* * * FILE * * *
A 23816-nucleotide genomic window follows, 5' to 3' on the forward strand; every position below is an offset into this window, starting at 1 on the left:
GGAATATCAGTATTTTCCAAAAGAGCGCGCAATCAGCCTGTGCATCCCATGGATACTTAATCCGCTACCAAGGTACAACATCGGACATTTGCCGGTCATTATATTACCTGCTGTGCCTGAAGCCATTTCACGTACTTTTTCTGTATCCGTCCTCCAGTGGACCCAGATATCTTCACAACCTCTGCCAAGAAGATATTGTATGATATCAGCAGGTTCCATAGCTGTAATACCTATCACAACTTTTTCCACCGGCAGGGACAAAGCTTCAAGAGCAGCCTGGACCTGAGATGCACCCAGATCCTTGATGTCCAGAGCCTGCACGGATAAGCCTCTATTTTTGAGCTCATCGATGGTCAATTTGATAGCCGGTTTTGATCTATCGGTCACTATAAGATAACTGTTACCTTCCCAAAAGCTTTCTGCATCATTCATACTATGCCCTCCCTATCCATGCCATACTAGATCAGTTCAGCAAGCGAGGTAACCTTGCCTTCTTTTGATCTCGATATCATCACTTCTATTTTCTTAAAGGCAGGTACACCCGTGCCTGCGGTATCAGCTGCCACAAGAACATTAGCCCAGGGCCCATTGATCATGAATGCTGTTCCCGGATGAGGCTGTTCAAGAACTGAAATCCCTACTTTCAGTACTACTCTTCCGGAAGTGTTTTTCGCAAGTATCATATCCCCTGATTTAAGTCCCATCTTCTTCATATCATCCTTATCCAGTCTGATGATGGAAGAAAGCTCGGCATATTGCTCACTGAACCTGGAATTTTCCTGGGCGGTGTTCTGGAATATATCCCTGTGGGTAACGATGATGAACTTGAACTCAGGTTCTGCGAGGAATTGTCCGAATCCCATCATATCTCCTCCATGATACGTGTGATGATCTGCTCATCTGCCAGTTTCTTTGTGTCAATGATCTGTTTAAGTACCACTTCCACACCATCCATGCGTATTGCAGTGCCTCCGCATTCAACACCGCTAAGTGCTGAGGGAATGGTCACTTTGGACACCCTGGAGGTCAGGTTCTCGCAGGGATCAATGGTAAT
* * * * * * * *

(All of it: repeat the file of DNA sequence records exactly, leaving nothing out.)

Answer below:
A 23816-nucleotide genomic window follows, 5' to 3' on the forward strand; every position below is an offset into this window, starting at 1 on the left:
GGAATATCAGTATTTTCCAAAAGAGCGCGCAATCAGCCTGTGCATCCCATGGATACTTAATCCGCTACCAAGGTACAACATCGGACATTTGCCGGTCATTATATTACCTGCTGTGCCTGAAGCCATTTCACGTACTTTTTCTGTATCCGTCCTCCAGTGGACCCAGATATCTTCACAACCTCTGCCAAGAAGATATTGTATGATATCAGCAGGTTCCATAGCTGTAATACCTATCACAACTTTTTCCACCGGCAGGGACAAAGCTTCAAGAGCAGCCTGGACCTGAGATGCACCCAGATCCTTGATGTCCAGAGCCTGCACGGATAAGCCTCTATTTTTGAGCTCATCGATGGTCAATTTGATAGCCGGTTTTGATCTATCGGTCACTATAAGATAACTGTTACCTTCCCAAAAGCTTTCTGCATCATTCATACTATGCCCTCCCTATCCATGCCATACTAGATCAGTTCAGCAAGCGAGGTAACCTTGCCTTCTTTTGATCTCGATATCATCACTTCTATTTTCTTAAAGGCAGGTACACCCGTGCCTGCGGTATCAGCTGCCACAAGAACATTAGCCCAGGGCCCATTGATCATGAATGCTGTTCCCGGATGAGGCTGTTCAAGAACTGAAATCCCTACTTTCAGTACTACTCTTCCGGAAGTGTTTTTCGCAAGTATCATATCCCCTGATTTAAGTCCCATCTTCTTCATATCATCCTTATCCAGTCTGATGATGGAAGAAAGCTCGGCATATTGCTCACTGAACCTGGAATTTTCCTGGGCGGTGTTCTGGAATATATCCCTGTGGGTAACGATGATGAACTTGAACTCAGGTTCTGCGAGGAATTGTCCGAATCCCATCATATCTCCTCCATGATACGTGTGATGATCTGCTCATCTGCCAGTTTCTTTGTGTCAATGATCTGTTTAAGTACCACTTCCACACCATCCATGCGTATTGCAGTGCCTCCGCATTCAACACCGCTAAGTGCTGAGGGAATGGTCACTTTGGACACCCTGGAGGTCAGGTTCTCGCAGGGATCAATGGTAAT